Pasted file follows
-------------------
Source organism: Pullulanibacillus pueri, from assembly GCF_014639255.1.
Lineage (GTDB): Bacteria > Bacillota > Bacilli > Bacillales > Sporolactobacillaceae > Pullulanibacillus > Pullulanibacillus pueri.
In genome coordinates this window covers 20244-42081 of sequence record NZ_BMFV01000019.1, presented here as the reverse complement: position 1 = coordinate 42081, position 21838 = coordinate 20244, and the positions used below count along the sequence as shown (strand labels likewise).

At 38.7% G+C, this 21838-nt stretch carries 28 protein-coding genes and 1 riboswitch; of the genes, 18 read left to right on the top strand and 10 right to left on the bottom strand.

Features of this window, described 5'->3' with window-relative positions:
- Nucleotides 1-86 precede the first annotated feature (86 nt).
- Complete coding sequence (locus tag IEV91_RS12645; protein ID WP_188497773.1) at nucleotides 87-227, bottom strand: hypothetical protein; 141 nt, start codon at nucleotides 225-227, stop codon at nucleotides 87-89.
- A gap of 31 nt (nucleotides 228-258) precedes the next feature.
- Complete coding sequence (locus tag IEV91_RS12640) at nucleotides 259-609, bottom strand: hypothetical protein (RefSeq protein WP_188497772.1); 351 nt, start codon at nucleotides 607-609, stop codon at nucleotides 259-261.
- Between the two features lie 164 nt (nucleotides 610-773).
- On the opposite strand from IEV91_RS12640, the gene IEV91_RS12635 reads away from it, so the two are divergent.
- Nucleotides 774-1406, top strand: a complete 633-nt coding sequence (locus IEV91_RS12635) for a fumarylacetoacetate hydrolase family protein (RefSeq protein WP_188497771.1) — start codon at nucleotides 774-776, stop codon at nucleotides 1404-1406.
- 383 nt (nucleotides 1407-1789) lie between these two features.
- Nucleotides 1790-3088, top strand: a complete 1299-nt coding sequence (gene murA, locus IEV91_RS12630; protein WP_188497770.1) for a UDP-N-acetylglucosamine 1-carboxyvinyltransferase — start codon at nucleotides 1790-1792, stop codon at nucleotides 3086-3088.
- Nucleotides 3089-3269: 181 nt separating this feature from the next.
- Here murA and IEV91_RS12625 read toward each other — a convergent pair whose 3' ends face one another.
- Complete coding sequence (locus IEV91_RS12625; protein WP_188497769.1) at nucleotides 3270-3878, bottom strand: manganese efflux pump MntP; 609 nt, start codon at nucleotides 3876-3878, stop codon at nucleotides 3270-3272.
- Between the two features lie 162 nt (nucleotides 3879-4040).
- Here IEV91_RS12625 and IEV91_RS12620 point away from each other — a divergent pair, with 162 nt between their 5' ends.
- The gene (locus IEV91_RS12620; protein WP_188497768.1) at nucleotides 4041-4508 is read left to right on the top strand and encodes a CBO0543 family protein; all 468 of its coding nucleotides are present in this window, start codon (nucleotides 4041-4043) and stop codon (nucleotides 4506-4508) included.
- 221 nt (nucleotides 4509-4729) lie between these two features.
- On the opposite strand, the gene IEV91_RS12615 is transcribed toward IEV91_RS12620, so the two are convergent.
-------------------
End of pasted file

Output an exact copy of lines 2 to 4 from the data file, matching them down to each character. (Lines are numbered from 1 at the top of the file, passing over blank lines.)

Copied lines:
Lineage (GTDB): Bacteria > Bacillota > Bacilli > Bacillales > Sporolactobacillaceae > Pullulanibacillus > Pullulanibacillus pueri.
In genome coordinates this window covers 20244-42081 of sequence record NZ_BMFV01000019.1, presented here as the reverse complement: position 1 = coordinate 42081, position 21838 = coordinate 20244, and the positions used below count along the sequence as shown (strand labels likewise).

At 38.7% G+C, this 21838-nt stretch carries 28 protein-coding genes and 1 riboswitch; of the genes, 18 read left to right on the top strand and 10 right to left on the bottom strand.